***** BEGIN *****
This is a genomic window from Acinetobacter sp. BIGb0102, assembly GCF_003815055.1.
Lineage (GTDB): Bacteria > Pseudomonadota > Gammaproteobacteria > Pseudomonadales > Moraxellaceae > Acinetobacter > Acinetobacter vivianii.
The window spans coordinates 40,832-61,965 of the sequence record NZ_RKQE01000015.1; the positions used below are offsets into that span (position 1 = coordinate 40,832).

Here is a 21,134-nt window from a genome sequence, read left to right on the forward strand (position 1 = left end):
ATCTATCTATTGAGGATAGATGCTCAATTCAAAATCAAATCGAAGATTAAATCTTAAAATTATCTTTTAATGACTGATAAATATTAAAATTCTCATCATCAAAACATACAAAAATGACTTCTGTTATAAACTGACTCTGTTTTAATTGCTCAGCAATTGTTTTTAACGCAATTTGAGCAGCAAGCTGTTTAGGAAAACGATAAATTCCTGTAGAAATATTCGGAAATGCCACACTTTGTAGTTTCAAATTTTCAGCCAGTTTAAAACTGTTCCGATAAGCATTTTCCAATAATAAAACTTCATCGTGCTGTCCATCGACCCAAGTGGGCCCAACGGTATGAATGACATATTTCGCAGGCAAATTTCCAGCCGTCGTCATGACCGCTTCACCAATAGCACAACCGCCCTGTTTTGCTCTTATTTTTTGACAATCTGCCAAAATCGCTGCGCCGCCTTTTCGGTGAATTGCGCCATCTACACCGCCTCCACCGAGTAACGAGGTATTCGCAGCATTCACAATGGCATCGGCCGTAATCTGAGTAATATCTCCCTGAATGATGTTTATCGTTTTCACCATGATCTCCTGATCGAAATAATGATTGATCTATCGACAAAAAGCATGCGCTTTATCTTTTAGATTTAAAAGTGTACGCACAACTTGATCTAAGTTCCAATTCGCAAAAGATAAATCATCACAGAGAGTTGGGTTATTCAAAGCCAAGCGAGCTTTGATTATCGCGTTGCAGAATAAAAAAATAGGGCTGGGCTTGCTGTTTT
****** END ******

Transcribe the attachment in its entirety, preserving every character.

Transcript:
This is a genomic window from Acinetobacter sp. BIGb0102, assembly GCF_003815055.1.
Lineage (GTDB): Bacteria > Pseudomonadota > Gammaproteobacteria > Pseudomonadales > Moraxellaceae > Acinetobacter > Acinetobacter vivianii.
The window spans coordinates 40,832-61,965 of the sequence record NZ_RKQE01000015.1; the positions used below are offsets into that span (position 1 = coordinate 40,832).

Here is a 21,134-nt window from a genome sequence, read left to right on the forward strand (position 1 = left end):
ATCTATCTATTGAGGATAGATGCTCAATTCAAAATCAAATCGAAGATTAAATCTTAAAATTATCTTTTAATGACTGATAAATATTAAAATTCTCATCATCAAAACATACAAAAATGACTTCTGTTATAAACTGACTCTGTTTTAATTGCTCAGCAATTGTTTTTAACGCAATTTGAGCAGCAAGCTGTTTAGGAAAACGATAAATTCCTGTAGAAATATTCGGAAATGCCACACTTTGTAGTTTCAAATTTTCAGCCAGTTTAAAACTGTTCCGATAAGCATTTTCCAATAATAAAACTTCATCGTGCTGTCCATCGACCCAAGTGGGCCCAACGGTATGAATGACATATTTCGCAGGCAAATTTCCAGCCGTCGTCATGACCGCTTCACCAATAGCACAACCGCCCTGTTTTGCTCTTATTTTTTGACAATCTGCCAAAATCGCTGCGCCGCCTTTTCGGTGAATTGCGCCATCTACACCGCCTCCACCGAGTAACGAGGTATTCGCAGCATTCACAATGGCATCGGCCGTAATCTGAGTAATATCTCCCTGAATGATGTTTATCGTTTTCACCATGATCTCCTGATCGAAATAATGATTGATCTATCGACAAAAAGCATGCGCTTTATCTTTTAGATTTAAAAGTGTACGCACAACTTGATCTAAGTTCCAATTCGCAAAAGATAAATCATCACAGAGAGTTGGGTTATTCAAAGCCAAGCGAGCTTTGATTATCGCGTTGCAGAATAAAAAAATAGGGCTGGGCTTGCTGTTTT